Florida’s improved D views visit from high-powered Tennessee as ‘statement game’

Former Florida All-America linebacker Brandon Spikes never lost to rival Tennessee.

Now a student assistant coach while earning his degree, he does not plan to start now.

“Every day in practice he’s just yelling and yelling, ‘Beat Tennessee, beat Tennessee,'” redshirt sophomore Scooby Williams said Wednesday. “So, we got a chip on our shoulder, mainly because of B Spikes putting the bug in our ear.”

UF’s hopes likely hinge on an improved defense containing UT coach Josh Heupel’s high-octane attack.

When Spikes starred at UF, the defense played in the shadows of Tim Tebow, Percy Harvin and Co. yet proved the backbone of national championship teams in 2006 and ’08.

The Gators’ embattled D, on other hand, no longer appears to be the pushover or a liability it had been in recent seasons. At times, it can look downright formidable.

The SEC’s leader in total defense forced Utah, playing without star quarterback Cam Rising, to punt on five of its six second-half possessions during a 24-11 loss. Last Saturday, FCS foe McNeese crossed midfield once during a 49-7 loss in Gainesville.

The No. 11 Vols (2-0) offer Florida (1-1) a far stiffer test in the SEC opener because of their talent level and up-tempo style.

“It’s more of a statement game,” Williams said. “Like the last two weeks wasn’t a fluke.”

The Gators are better and deeper at all three levels with first-year coordinator Austin Armstrong bringing a new attitude and energy level.

Armstrong arrived following Patrick Toney’s sudden departure to the NFL prior to spring practices able to build on the 2022 scheme, having served as coach Billy Napier’s inside linebackers coach and alongside Toney in 2020 at Louisiana.

Armstrong, 30, also brought his own ideas and big personality to the gig.

Spikes, 36, has nearly met his match getting the Gators geeked up for Tennessee week.

“Armstrong, on a scale of 1-10, 15,” Williams said. “B Spikes, 20.”

The Gators now look to keep up with the Vols.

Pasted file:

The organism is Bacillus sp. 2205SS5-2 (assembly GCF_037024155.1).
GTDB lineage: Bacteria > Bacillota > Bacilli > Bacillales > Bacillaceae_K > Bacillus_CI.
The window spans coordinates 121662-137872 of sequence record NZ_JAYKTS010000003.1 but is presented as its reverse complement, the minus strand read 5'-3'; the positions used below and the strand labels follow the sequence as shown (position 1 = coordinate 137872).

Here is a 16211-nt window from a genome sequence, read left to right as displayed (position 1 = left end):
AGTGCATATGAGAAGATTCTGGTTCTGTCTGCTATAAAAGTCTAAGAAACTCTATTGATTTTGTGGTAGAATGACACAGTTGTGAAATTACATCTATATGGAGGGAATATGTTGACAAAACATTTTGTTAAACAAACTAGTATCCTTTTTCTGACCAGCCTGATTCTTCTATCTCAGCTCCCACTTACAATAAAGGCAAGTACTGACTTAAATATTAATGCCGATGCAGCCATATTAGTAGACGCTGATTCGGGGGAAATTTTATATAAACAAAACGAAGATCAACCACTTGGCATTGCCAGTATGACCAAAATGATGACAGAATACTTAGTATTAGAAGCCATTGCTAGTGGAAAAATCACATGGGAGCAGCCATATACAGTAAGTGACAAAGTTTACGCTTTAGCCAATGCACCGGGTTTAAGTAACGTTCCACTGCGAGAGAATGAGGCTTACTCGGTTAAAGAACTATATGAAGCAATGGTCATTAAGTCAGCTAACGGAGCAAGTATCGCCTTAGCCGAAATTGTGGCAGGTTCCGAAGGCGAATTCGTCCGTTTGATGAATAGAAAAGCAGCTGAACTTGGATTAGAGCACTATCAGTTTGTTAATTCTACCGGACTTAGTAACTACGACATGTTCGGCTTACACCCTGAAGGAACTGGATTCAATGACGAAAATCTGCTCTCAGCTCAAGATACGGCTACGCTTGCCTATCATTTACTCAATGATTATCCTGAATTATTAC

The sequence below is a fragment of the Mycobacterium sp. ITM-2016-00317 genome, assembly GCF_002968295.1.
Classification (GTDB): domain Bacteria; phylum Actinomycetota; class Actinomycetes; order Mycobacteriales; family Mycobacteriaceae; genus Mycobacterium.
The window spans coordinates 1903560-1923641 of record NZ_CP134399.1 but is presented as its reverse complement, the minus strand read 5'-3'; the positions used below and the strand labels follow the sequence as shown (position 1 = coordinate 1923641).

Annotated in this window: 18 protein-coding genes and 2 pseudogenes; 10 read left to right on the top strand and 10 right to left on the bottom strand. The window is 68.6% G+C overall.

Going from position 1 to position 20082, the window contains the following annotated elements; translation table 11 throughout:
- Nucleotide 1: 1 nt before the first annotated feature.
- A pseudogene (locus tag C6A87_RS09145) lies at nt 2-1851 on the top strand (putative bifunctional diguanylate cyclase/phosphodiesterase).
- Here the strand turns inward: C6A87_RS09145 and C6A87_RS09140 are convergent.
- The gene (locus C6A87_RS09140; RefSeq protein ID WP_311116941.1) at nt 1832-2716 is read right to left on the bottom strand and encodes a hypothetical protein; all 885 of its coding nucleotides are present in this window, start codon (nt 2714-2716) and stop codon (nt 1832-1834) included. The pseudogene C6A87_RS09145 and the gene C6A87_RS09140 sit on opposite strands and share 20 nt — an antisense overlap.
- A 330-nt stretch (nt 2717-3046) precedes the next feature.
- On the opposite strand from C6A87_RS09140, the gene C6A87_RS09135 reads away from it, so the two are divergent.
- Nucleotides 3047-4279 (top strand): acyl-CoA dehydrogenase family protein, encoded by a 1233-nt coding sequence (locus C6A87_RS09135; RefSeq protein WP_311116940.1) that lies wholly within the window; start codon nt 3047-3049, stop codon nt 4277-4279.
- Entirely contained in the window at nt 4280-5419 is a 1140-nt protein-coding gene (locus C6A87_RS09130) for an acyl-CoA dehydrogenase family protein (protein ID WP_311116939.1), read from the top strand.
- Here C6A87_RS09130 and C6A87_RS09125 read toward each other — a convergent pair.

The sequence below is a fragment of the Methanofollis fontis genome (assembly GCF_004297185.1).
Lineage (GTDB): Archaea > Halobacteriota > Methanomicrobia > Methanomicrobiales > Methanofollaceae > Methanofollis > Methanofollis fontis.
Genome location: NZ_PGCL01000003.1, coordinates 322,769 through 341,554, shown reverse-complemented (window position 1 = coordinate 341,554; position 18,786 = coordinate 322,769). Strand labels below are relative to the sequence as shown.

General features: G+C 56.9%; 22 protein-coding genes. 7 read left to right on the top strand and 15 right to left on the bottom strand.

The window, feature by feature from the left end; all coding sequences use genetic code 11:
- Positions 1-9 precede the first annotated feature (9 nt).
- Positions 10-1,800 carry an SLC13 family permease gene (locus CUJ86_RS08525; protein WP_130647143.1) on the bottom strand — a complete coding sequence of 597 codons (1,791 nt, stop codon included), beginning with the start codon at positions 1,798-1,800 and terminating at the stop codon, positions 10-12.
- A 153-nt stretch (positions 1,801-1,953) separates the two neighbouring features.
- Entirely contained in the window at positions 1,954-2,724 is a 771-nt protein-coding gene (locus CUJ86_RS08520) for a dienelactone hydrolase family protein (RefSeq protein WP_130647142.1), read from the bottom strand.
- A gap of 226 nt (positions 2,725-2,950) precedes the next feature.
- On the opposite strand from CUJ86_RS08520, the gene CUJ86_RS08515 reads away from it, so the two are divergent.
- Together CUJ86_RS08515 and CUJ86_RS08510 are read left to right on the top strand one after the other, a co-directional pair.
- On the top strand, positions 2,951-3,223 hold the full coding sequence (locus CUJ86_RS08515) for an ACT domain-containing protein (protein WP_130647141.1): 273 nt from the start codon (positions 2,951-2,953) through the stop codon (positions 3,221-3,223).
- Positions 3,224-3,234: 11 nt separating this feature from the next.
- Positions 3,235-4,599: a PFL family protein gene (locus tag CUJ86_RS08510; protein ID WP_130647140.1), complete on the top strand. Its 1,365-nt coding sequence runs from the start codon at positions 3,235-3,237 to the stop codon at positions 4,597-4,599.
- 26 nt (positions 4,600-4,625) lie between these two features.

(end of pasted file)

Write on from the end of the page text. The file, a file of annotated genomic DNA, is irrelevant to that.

Heupel’s fast-and-furious attack aims to test a defense’s ability to line up and keep up.

“They run about three plays a minute,” Napier said. “They’re first or second in the country in pace. There’s an element to that that’s unique.”

Tennessee has not kept pace with the 2022 attack.

Last season’s team led the nation in scoring (46.1 ppg) and total offense (525.5 ypg) behind star quarterback Hendon Hooker, who threw 27 touchdowns and two interceptions, and Jalin Hyatt, who led the SEC with 1,267 yards and 15 touchdowns receiving.

New quarterback Joe Milton III, a Michigan transfer in 2020 who hails from Gators’ old recruiting hotbed Pahokee, has all the physical tools but has yet to put it all together at age 23.

At 6-foot-5, 236 pounds, Milton can throw nearly 90 yards, yet has completed just four passes longer than 20 yards in two games. Also a threat to run, Milton has run for three scores, passed for four and not committed a turnover. He boasts a 14-0 TD-to-interception ratio the past two seasons.

Earlier this week, Napier called Milton “a freak of nature,” but is more confident in his defense than during a 38-33 loss last September in Knoxville.

“We’re in Year 2,” he said. “Each one of the assistant coaches has done a nice job going to another level. Austin has done a good job from a leadership standpoint. We’ve add some new front-seven players and not only through the portal but also some really talented true freshmen that have made us better.

“We’re making improvement, much like we anticipated.”

Edgar Thompson can be reached at